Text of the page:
Apple MacBook Pro “Staingate”: is oily skin to blame for corroding MacBook Pro screens?

Update: A couple of readers got in touch and we’ve update to reflect that.

Apple MacBook Pro

It all started a year ago when one user reported, on Apple’s support forums, weird stains appearing on their MacBook Pro with Retina Display screen.

From there it snowballed into a 42 page thread with over 600 replies, with more and more users have come forward about their MacBook displays, Retina or otherwise, receiving similar perplexing stains. See Also: The best laptops of 2015

Staingate - bradymott

A year on and the problem still hasn’t been solved, and Apple doesn’t seem to be looking into it either.

Users have determined the issue to be a result of the anti-reflective coating applied to MacBook Pro screens stripping itself away. Some have postulated its cause as acidic excretions from the skin contaminating the keyboard and MacBook chassis. Their reasoning? A large amount of the stains appear to be in the middle or upper edges of the display, in a pattern mirroring that of the keyboard, trackpad, and surrounding case.

Apple’s stance on the matter certainly hasn’t been supportive, with stating Apple won’t cover the cost of replacement due to it being “cosmetic damage” which is “not covered by the warranty”. Currently, the cost to repair the screen is around $800/€800 and comes with a three month warranty, but user reports suggest screen damage can occur within just seven months after purchase.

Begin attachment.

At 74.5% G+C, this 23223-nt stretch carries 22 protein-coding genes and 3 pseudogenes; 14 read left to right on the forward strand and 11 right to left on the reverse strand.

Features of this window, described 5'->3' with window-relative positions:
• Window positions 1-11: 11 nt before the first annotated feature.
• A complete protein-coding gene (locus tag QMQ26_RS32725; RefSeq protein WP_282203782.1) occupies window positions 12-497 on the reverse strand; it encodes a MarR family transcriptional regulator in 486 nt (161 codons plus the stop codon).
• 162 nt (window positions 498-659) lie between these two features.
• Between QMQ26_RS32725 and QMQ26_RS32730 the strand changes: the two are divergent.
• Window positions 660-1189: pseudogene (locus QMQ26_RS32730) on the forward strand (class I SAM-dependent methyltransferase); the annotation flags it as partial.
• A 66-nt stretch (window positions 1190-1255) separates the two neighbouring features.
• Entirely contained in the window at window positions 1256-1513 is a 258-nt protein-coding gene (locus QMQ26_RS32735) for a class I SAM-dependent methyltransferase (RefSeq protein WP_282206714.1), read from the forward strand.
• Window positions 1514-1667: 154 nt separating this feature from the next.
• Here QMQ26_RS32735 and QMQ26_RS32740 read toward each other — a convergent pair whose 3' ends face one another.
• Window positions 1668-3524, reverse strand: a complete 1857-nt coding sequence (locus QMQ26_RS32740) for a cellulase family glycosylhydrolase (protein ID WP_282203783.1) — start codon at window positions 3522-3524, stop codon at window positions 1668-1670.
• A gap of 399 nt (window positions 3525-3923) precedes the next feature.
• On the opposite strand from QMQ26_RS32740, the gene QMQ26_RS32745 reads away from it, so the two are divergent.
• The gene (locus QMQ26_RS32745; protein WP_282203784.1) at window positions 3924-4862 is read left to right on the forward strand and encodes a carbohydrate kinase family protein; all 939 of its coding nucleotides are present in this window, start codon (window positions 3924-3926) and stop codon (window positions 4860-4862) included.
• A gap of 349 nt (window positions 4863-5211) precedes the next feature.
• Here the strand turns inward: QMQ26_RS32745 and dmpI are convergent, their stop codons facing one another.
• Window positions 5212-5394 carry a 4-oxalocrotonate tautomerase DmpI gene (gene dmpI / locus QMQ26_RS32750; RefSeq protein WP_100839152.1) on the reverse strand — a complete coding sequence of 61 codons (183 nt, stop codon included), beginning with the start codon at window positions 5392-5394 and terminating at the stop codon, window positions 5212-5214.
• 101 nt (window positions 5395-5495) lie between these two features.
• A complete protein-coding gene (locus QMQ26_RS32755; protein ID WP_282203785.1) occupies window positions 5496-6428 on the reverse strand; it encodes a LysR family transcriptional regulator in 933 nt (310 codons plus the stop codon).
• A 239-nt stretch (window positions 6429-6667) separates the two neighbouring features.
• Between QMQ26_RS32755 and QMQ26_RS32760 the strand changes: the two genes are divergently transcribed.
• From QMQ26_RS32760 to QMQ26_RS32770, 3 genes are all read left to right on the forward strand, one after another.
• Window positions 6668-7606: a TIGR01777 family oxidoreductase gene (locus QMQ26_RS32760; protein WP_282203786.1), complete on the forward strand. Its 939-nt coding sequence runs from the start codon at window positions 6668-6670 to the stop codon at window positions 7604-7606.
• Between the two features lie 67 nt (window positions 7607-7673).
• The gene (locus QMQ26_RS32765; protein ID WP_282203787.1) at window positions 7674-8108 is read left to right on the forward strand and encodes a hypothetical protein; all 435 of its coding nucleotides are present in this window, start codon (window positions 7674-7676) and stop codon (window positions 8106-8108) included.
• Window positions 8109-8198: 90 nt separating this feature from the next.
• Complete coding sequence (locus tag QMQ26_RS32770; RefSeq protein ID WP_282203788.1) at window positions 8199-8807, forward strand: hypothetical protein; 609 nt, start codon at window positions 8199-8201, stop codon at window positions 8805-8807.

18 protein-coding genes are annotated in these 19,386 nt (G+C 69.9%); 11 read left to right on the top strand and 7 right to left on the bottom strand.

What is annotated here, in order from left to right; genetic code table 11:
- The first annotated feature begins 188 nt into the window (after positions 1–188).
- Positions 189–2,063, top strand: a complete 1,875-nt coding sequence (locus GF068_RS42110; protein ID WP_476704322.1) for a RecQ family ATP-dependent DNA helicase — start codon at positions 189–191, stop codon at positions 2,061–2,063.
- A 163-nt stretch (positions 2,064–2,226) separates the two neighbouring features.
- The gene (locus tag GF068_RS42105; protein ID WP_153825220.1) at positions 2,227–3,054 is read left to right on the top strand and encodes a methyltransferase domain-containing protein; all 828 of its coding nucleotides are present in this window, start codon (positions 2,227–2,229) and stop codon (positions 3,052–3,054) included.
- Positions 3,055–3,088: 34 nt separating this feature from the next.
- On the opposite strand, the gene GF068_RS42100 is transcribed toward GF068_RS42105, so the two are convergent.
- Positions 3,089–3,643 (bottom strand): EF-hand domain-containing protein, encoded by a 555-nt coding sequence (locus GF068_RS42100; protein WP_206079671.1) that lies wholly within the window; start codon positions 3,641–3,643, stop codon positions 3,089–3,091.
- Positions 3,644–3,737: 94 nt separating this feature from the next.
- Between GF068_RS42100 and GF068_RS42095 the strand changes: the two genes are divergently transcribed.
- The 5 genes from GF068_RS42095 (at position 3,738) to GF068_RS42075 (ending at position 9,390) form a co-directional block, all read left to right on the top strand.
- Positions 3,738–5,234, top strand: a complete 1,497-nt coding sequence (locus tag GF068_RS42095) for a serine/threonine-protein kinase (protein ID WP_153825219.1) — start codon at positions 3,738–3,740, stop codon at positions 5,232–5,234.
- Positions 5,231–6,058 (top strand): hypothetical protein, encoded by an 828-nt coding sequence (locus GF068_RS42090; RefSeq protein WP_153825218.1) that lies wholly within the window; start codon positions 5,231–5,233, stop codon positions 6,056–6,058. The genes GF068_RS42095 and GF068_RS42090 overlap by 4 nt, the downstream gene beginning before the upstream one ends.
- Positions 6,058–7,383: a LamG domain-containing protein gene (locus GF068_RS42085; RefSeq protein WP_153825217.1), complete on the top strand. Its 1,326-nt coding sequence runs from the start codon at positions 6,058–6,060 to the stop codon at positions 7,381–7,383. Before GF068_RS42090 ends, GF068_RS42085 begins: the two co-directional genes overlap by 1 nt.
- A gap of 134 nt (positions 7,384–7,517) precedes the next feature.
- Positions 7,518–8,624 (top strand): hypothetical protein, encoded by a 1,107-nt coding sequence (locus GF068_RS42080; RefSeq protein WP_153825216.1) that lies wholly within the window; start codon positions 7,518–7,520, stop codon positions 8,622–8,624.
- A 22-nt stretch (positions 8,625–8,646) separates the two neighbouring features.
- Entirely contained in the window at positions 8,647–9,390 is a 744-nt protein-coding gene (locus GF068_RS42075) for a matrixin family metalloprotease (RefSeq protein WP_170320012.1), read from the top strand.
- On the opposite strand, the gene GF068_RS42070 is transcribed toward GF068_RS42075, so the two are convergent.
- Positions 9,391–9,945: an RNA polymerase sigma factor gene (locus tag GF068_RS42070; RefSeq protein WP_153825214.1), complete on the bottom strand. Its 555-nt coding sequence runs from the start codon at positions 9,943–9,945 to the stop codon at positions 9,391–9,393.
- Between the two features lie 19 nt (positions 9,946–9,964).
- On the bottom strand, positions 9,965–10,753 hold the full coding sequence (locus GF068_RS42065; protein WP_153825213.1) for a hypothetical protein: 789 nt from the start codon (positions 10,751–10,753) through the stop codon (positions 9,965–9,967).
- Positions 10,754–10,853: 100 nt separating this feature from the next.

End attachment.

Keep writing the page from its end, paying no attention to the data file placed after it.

With 1,477 people registered into its database, and 1,065 users in its Facebook Group this is by no means a small problem. However, is it big enough for Apple to really respond to?

With this many people all experiencing the same problem in varying degrees, it’s rather far-fetched to imply a lack of MacBook care. In fact, perusing the support forums you can read posts from users who clean their laptops with freshwater and the included MacBook cloth, before leaving it to dry overnight; others wipe their screens down after every use, and avoid screen protectors in case it exacerbates the issue. Put simply, these people appear to take better care of their MacBooks than most. So what is actually causing the problem?

Staingate - Paul

PCPro reader @chriswiles reached out to us on Twitter to inform us of his MacBook staining problem. Chris’ problem seemingly occurred after he cleaned his 13in MacBook Pro screen using screen cleaner purchased from the Apple Store a couple of months ago. Having used the product in the past on other MacBooks and screens Chris hadn’t encountered these problems before.

Conversely, members of the PC Pro team haven’t experienced such issues on their own MacBook Pros. Ian Betteridge, cleans his screen regularly with a Techlink MacBook cleaning kit, and has experienced absolutely no problems or stripping of the AR coating.

While it’s too hard to say if it’s the iKlear spary Chris used stripping off the coating, or if the coating itself is a hardware defect on some MacBook Pros, it’s clear this shouldn’t be happening with an Apple product. That’s why is attempting to take Apple to task for the recurring issue.

Generally Apple is rather considerate when it comes to consumer issues, replacing or repairing MacBooks when problems arise that haven’t been caused by the user. Recently Apple repaired MacBook Pros suffering from distorted or scrambled video. However, when offering the repair it claimed that only a “small percentage” of users were affected.

Going by a petiton to help solve the issue, this “small percentage” was in the region of 38,000 users. It took nearly 4 years for Apple to solve the problem, and with Staingate only having 1,477 cases registered, it could be a long battle for affected MacBook users.

Have you had any issues with your MacBook Pro display generating mysterious stains similar to those in the images featured here? If so, let me know by getting in touch in the comments below or through Twitter @VaughnHighfield or @PCPro.

PC Pro has reached out to Apple for comment but have not received one at time of going to publication.

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